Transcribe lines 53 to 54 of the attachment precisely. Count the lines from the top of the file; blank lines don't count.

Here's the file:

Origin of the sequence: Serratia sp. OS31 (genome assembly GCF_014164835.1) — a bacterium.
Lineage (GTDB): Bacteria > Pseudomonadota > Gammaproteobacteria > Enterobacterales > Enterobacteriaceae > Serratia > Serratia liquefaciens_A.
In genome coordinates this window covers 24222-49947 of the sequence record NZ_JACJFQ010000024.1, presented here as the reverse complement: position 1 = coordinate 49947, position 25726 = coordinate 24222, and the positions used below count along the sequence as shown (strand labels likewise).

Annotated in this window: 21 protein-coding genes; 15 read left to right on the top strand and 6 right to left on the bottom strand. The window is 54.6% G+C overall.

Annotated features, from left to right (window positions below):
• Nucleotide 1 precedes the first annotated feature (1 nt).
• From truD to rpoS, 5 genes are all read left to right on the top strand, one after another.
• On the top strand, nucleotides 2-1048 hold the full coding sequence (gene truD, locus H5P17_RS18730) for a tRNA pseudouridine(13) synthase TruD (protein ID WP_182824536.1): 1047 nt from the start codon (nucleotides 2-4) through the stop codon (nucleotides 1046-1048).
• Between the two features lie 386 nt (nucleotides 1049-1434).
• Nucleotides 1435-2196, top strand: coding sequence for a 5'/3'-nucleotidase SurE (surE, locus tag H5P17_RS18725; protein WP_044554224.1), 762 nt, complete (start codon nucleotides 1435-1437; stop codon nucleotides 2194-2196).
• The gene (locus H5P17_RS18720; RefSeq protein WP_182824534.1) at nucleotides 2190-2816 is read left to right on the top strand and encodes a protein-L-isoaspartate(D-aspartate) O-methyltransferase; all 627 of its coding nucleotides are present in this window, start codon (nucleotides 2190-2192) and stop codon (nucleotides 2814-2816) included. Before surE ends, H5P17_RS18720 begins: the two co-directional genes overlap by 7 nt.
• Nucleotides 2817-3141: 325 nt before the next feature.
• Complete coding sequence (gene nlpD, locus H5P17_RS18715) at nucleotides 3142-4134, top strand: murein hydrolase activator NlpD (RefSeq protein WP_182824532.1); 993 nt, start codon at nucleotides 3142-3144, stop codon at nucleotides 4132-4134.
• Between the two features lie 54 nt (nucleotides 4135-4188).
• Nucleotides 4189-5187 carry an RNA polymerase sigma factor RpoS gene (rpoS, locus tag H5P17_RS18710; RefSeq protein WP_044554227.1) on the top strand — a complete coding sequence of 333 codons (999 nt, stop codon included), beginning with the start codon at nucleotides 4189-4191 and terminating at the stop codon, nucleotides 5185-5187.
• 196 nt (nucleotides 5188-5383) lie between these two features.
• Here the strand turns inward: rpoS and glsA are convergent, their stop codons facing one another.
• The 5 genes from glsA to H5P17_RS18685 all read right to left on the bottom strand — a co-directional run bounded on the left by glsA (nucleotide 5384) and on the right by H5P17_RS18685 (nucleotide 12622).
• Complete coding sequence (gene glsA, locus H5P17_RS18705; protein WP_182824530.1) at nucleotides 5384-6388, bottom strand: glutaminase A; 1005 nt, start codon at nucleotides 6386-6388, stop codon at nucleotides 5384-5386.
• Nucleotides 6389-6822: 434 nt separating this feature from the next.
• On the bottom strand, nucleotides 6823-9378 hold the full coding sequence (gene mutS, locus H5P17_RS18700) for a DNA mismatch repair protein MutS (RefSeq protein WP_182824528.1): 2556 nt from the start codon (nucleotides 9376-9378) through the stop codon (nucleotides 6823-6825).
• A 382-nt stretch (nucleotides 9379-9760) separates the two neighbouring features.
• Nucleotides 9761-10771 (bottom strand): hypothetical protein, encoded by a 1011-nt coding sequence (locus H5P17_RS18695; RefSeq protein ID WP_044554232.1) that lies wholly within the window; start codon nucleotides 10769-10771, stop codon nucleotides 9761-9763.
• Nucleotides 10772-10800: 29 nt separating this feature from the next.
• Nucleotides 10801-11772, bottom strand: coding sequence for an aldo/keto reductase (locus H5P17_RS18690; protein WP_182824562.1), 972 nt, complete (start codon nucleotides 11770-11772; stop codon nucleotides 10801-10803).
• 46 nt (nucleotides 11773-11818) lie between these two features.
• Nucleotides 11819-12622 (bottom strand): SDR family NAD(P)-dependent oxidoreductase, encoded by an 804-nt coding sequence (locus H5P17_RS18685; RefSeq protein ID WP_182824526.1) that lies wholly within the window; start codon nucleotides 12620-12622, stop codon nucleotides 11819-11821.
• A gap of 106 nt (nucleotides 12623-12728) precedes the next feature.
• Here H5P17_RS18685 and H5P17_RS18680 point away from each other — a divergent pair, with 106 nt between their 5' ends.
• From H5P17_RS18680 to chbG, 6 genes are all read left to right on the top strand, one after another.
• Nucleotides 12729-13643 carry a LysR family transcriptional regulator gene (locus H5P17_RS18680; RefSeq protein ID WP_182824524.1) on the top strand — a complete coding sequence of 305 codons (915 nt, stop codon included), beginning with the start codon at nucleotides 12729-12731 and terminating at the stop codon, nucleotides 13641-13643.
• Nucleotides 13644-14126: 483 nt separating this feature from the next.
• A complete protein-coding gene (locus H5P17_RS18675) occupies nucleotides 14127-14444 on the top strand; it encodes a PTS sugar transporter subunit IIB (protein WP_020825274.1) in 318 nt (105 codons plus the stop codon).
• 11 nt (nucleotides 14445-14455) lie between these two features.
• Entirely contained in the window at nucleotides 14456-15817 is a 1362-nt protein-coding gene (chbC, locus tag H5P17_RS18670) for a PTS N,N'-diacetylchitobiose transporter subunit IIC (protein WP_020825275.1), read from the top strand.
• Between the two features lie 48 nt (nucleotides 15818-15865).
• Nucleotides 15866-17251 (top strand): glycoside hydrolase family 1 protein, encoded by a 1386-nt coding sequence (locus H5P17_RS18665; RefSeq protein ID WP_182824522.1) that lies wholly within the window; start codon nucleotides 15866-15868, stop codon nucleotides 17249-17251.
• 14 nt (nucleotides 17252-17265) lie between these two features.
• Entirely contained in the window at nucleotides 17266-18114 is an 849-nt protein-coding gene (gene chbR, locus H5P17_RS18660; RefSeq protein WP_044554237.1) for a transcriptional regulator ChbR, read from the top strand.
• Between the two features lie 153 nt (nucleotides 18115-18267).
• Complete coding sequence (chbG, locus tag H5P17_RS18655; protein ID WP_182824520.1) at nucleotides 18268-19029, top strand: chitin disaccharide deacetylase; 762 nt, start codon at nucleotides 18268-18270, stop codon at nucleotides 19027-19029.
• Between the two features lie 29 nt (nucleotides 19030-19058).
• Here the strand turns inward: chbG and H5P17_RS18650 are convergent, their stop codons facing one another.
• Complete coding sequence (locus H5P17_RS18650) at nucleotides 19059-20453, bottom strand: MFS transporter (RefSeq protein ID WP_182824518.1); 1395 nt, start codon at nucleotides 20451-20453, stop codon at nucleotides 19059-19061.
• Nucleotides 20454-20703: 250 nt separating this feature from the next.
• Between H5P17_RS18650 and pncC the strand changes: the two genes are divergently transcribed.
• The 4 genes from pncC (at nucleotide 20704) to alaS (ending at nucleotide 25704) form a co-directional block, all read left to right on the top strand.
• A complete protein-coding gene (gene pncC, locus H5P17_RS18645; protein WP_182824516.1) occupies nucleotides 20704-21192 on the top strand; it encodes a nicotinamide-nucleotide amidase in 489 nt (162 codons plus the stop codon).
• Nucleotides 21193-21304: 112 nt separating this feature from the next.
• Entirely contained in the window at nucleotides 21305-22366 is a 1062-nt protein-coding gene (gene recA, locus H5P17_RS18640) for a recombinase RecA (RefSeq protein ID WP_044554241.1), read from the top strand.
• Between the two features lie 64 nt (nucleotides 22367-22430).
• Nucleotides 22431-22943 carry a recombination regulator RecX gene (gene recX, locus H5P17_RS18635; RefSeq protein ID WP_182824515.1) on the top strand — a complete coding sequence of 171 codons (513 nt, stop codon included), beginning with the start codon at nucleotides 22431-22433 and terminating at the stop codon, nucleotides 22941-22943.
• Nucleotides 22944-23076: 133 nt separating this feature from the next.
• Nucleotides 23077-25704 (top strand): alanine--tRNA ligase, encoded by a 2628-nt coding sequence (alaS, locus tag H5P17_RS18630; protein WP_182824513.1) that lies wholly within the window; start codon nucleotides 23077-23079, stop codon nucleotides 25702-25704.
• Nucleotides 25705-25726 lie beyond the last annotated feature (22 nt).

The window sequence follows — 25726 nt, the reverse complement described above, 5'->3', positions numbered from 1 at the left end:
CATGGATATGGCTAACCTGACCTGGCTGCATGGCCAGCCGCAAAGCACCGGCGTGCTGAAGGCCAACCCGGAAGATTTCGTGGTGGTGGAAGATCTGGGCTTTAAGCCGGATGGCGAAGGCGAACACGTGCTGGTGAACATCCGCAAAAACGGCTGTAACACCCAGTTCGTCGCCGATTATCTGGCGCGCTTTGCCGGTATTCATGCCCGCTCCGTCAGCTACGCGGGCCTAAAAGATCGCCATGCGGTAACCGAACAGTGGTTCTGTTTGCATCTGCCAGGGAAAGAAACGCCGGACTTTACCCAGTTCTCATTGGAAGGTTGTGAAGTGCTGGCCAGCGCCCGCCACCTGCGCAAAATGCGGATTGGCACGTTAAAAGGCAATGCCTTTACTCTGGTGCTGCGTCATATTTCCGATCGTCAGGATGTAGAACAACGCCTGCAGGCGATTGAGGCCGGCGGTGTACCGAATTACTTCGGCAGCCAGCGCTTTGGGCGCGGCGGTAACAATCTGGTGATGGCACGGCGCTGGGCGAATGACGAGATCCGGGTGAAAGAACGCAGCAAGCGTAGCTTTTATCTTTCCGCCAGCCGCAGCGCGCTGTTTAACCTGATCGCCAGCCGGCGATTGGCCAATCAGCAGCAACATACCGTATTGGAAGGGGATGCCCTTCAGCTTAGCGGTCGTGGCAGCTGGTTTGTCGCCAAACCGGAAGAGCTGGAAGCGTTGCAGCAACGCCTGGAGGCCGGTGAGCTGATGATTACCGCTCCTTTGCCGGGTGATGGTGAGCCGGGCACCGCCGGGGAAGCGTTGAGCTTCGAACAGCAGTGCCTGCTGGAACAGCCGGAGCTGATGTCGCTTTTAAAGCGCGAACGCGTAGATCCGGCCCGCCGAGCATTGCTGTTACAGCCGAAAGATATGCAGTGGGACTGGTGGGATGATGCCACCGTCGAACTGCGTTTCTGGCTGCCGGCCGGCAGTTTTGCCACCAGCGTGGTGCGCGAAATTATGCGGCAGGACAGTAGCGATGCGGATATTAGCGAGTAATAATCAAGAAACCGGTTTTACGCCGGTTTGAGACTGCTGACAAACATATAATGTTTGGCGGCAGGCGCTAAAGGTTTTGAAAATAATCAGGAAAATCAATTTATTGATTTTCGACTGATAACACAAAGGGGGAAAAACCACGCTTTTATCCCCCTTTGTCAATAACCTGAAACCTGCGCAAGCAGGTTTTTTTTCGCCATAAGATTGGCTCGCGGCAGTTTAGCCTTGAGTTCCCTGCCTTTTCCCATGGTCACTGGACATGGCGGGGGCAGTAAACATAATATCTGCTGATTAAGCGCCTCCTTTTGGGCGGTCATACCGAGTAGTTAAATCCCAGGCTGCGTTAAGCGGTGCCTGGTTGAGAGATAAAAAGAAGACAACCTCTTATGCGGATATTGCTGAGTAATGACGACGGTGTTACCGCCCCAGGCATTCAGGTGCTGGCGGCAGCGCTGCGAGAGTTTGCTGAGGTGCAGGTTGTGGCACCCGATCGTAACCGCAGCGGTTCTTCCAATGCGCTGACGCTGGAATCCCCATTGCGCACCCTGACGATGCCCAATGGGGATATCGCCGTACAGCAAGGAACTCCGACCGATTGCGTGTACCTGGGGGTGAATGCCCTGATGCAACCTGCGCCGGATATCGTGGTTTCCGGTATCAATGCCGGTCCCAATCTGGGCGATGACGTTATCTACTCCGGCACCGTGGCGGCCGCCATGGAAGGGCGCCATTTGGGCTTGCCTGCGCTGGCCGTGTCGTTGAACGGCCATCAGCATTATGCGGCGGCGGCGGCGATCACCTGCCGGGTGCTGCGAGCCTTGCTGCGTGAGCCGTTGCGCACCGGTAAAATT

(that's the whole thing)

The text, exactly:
• Nucleotides 22944-23076: 133 nt separating this feature from the next.
• Nucleotides 23077-25704 (top strand): alanine--tRNA ligase, encoded by a 2628-nt coding sequence (alaS, locus tag H5P17_RS18630; protein WP_182824513.1) that lies wholly within the window; start codon nucleotides 23077-23079, stop codon nucleotides 25702-25704.